Cayman Brac diving is right up there with its more famous sister, Grand Cayman. There's a variety of Brac dive sites to choose from, from reefs to walls to wrecks. It is close enough to Little Cayman that you can also dive the world famous Bloody Bay Wall.
Each of the Cayman Islands have their own personality. Cayman Brac is in between Grand Cayman and Little Cayman as far as size, population, development, etc.
Which one is best for you depends on what you are looking for. I loved both our Grand Cayman and Cayman Brac diving vacations but they were very different.
I haven't been to Little Cayman yet so that is where our next dive trip to the Caymans will be. I need to dive the spectacular Bloody Bay Wall again.
Wherever you choose, you're bound to have a great trip. So let's tell you about Cayman Brac and Cayman Brac scuba diving.
As far as size, Cayman Brac lies in between Grand Cayman and Little Cayman.
Cayman Brac is 14 miles long and just over 1 mile wide. So it doesn't take long to explore this island.
Cayman Brac has impressive limestone cliffs that run along the middle of the island from west to east. At the eastern tip, the bluff ends in a dramatic 140 foot drop.
The island got its name from these cliffs since "brac" is the Gaelic word for bluff. In recent years, the island has started to become a destination for experienced rock climbers who want to take on the challenge of climbing these cliffs.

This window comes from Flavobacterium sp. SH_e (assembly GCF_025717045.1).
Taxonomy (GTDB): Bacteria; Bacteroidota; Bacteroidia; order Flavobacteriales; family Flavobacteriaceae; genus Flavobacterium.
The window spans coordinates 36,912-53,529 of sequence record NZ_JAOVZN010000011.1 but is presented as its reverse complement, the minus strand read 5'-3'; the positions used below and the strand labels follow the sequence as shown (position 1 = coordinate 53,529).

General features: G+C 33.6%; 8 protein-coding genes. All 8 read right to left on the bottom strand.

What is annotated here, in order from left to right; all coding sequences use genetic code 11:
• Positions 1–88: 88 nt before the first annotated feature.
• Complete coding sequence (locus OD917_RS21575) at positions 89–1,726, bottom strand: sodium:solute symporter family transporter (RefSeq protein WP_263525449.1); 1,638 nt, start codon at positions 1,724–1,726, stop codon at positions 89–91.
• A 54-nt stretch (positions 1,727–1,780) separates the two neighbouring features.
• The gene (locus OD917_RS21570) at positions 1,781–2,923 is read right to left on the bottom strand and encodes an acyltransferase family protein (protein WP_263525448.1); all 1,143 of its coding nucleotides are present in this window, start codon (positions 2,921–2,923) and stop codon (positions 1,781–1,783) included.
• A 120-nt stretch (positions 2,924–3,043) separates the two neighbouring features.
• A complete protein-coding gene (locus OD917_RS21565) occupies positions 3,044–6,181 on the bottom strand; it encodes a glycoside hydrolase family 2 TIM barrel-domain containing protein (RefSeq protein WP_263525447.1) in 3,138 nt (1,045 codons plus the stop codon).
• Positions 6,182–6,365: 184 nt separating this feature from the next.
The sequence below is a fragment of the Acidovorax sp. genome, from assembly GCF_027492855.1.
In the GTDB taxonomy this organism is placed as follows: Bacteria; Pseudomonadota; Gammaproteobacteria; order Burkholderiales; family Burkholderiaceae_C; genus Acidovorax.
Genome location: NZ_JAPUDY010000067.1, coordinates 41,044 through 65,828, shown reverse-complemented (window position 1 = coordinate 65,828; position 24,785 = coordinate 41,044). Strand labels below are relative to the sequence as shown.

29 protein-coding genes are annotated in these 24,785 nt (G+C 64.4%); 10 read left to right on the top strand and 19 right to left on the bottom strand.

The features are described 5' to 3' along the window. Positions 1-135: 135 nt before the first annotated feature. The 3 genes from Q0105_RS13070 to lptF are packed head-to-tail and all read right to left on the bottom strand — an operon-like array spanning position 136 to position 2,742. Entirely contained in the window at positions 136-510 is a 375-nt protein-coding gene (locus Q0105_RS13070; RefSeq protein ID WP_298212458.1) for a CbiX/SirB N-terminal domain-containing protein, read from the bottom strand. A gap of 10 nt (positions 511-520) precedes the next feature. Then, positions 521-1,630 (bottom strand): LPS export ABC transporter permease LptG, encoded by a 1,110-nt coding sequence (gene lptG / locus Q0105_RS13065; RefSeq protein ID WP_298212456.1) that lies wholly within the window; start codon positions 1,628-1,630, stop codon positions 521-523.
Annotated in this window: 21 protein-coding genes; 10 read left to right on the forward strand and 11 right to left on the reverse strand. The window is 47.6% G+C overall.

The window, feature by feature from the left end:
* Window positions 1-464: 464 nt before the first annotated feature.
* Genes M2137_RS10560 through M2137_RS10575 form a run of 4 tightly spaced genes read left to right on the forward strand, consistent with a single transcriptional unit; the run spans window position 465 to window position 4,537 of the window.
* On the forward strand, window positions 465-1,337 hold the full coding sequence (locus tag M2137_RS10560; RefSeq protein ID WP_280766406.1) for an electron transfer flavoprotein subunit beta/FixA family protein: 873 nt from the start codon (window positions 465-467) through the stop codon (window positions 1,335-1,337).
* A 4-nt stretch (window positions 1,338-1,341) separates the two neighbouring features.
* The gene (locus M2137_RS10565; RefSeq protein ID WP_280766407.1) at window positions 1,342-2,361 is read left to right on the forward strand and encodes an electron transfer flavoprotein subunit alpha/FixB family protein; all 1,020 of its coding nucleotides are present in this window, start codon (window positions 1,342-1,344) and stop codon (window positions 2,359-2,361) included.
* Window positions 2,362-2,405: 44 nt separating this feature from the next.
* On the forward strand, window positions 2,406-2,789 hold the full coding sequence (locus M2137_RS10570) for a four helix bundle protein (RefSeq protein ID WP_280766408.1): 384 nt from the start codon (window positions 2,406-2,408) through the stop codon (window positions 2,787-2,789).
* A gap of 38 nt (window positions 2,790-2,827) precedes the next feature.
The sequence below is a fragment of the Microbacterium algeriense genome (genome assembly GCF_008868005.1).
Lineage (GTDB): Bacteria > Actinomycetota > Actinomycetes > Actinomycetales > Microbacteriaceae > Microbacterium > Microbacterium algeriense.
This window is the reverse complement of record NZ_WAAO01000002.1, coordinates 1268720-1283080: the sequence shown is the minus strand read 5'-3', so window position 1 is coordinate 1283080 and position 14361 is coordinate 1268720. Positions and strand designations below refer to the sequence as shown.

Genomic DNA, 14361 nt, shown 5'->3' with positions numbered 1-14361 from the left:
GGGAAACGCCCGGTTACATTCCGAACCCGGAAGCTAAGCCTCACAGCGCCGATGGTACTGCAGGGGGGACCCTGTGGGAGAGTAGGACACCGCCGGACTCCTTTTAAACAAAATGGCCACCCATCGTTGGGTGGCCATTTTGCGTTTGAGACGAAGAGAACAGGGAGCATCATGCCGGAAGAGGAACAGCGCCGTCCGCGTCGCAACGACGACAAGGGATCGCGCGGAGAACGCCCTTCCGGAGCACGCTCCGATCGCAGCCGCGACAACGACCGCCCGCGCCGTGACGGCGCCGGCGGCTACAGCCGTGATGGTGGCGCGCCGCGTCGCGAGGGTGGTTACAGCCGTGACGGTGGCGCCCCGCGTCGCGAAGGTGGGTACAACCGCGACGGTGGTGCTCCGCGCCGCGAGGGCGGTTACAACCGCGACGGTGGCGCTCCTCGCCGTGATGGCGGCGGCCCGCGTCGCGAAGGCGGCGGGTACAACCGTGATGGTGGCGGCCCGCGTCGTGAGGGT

Believe it or not, Cayman Brac has the highest elevation in the Cayman Islands - all of 152 feet.
The island is dotted with many caves which are carved out of these rock formations. Island legend has it that pirates hid treasures in these caves. We didn't find any though. You may find bats, though, in the infamous Bat Cave (or any cave for that matter) on the island. Honestly, not a highlight for me - bats are not my thing.
Cayman Brac does not have high-rise hotels, lots of restaurants or shopping. If you are looking for this, Grand Cayman would be a better bet. A Cayman Brac vacation is also not the place to come if you are looking for beautiful beaches, IMHO. Much of the shoreline is rocky and coral strewn. One of the best beaches is probably the one at the Brac Reef Resort.
Cayman Brac has a population in the neighborhood 2,000 people.
Cayman Brac is located 480 miles south of Miami, 90 miles to the northeast of Grand Cayman and 5 miles from Little Cayman. The island is the most easterly of the Cayman Islands. For a good overview of where it is located, take a look at our Cayman Brac maps.